Niagara Gazette

Local News

January 30, 2013

Higgins eyes change

Niagara Gazette — Brian Higgins isn't afraid to be, as he puts it, "audacious" at times.

Back in 2005, the Democratic Congressman from South Buffalo was audacious enough to publicly demand more return from the New York Power Authority in exchange for the community's support for renewal of a federal license needed to continue operations at the Niagara Power Project in Lewiston. 

His stance has been credited with ultimately helping convince the authority to turn over $279 million in Buffalo, money that is currently being used to reshape the city's waterfront. 

Today, Higgins is looking to do in Niagara Falls what he did for his hometown: Convince the authority to dip into its considerable reserves to help finance $120 million worth of local improvements, including plans currently being considered to remove and reconfigure sections of the Robert Moses Parkway. 

"I'm very excited about Niagara Falls," Higgins said during an interview with the Niagara Gazette's editorial board on Wednesday. "I view Niagara Falls very much the way I view Buffalo. It was a great urban city that lost a lot of its population, but I see a lot of potential here."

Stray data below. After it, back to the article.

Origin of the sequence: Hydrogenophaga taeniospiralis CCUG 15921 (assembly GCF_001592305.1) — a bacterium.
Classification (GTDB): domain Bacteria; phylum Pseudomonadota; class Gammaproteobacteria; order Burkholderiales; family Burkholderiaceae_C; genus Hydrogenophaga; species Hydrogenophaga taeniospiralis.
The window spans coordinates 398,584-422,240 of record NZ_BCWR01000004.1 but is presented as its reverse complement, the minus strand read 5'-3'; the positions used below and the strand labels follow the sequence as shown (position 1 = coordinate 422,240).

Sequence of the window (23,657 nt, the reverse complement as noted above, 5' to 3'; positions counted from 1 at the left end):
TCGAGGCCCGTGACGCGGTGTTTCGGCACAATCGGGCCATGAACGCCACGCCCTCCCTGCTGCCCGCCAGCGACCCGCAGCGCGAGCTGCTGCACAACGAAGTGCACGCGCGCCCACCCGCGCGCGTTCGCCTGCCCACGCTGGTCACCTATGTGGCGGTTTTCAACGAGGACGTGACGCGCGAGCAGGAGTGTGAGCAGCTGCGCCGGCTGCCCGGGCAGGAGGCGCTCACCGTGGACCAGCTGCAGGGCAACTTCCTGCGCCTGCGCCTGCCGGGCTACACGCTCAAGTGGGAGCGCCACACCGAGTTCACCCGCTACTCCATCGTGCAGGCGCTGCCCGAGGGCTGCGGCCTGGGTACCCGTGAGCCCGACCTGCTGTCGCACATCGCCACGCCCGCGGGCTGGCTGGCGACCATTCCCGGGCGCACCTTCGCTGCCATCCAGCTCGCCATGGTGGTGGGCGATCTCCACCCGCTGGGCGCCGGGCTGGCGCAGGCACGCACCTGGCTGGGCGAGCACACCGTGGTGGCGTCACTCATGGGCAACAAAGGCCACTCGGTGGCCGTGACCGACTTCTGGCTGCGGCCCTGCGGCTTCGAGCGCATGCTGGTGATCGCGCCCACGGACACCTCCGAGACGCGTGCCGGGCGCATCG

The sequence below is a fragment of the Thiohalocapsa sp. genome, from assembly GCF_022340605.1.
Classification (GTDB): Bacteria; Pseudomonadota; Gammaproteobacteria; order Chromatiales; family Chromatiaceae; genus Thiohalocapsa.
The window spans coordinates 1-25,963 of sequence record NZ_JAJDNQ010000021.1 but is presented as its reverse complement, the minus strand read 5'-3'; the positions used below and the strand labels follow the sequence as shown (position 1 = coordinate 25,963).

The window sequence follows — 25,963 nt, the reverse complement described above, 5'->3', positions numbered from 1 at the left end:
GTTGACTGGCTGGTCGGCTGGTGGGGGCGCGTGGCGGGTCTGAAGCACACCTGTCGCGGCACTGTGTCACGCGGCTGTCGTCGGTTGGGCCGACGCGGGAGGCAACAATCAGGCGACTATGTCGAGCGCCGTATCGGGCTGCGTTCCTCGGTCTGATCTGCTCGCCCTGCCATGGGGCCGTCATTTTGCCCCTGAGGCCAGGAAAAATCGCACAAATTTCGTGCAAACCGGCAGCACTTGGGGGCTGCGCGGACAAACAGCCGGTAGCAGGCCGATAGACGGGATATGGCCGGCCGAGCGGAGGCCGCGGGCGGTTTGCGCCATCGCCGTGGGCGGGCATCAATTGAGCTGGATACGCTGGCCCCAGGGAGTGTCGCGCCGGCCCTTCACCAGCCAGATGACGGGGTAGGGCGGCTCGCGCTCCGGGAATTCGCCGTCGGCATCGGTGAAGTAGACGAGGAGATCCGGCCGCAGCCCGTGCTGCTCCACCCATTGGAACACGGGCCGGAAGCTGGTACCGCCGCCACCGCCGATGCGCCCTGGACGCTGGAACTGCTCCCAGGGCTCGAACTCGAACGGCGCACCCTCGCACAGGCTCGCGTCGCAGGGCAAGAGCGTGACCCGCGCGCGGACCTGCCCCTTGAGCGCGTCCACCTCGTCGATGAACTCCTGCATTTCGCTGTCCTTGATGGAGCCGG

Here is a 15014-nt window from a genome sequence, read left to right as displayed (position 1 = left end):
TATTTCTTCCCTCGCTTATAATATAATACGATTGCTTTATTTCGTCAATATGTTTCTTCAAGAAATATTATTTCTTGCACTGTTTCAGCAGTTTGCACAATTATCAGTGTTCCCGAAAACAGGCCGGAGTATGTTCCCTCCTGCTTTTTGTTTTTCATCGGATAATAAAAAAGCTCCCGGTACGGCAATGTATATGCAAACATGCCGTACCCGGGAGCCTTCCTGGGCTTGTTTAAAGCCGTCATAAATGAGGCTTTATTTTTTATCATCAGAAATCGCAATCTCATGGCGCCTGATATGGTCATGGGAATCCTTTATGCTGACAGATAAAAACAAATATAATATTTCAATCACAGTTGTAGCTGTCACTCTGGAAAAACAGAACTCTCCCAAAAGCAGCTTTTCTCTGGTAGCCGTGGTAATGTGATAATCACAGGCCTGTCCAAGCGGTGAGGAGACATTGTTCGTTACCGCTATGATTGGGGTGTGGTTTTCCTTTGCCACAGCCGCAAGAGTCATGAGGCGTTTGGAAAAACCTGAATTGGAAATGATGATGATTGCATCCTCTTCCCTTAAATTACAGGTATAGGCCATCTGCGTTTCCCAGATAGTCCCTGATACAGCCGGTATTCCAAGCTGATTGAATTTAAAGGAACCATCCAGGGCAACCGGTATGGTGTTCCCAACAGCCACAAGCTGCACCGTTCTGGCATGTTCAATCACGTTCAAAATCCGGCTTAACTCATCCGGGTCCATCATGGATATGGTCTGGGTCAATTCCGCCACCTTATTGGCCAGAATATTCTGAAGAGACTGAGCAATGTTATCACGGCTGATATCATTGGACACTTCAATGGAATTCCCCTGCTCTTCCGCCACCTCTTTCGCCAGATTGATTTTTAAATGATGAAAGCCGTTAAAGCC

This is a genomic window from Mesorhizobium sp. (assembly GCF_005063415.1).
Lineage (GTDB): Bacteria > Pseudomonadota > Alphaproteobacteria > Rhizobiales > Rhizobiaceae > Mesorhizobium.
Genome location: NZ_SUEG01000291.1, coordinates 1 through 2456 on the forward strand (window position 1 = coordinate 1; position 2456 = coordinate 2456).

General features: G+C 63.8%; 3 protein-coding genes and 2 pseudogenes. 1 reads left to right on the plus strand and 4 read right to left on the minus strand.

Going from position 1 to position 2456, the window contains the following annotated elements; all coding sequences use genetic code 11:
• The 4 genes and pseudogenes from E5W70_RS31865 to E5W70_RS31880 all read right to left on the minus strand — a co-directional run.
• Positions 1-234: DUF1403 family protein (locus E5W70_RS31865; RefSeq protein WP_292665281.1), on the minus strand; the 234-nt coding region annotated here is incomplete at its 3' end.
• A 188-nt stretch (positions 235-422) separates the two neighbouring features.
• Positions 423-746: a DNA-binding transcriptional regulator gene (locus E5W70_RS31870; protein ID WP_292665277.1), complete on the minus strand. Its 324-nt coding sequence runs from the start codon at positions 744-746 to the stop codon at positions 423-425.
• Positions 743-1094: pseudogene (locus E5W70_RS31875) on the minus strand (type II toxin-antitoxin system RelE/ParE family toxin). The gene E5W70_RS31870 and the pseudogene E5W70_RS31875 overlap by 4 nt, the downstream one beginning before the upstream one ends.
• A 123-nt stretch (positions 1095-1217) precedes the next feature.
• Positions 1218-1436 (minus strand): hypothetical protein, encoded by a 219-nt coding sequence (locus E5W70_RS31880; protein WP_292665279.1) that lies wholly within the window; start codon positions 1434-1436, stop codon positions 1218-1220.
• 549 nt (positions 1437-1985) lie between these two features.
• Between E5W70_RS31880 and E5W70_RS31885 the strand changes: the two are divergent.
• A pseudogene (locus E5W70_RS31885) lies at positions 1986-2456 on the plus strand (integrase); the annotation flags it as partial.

Higgins called on the authority to back local parkway removal efforts during his first formal press conference since having Niagara Falls added to his Congressional territory through a federal redistricting process. He stood outside in front of a section of the parkway near the Whirlpool Rapids Bridge, using the Niagara Gorge as his backdrop. Higgins considers the parkway - both the southern and northern sections - to be barriers to the city's most precious resource - its waterfront. 

While he said he'll support whatever parkway changes residents choose as part of an ongoing scoping process being led by the New York State Office of Parks, Recreation and Historic Preservation, Higgins said it's clear that no matter what plans is selected, money will be needed to carry them out. Hence, the decision to call out the power authority, an entity that he says played a significant role in helping Robert Moses build the controversial roadway in the first place. 

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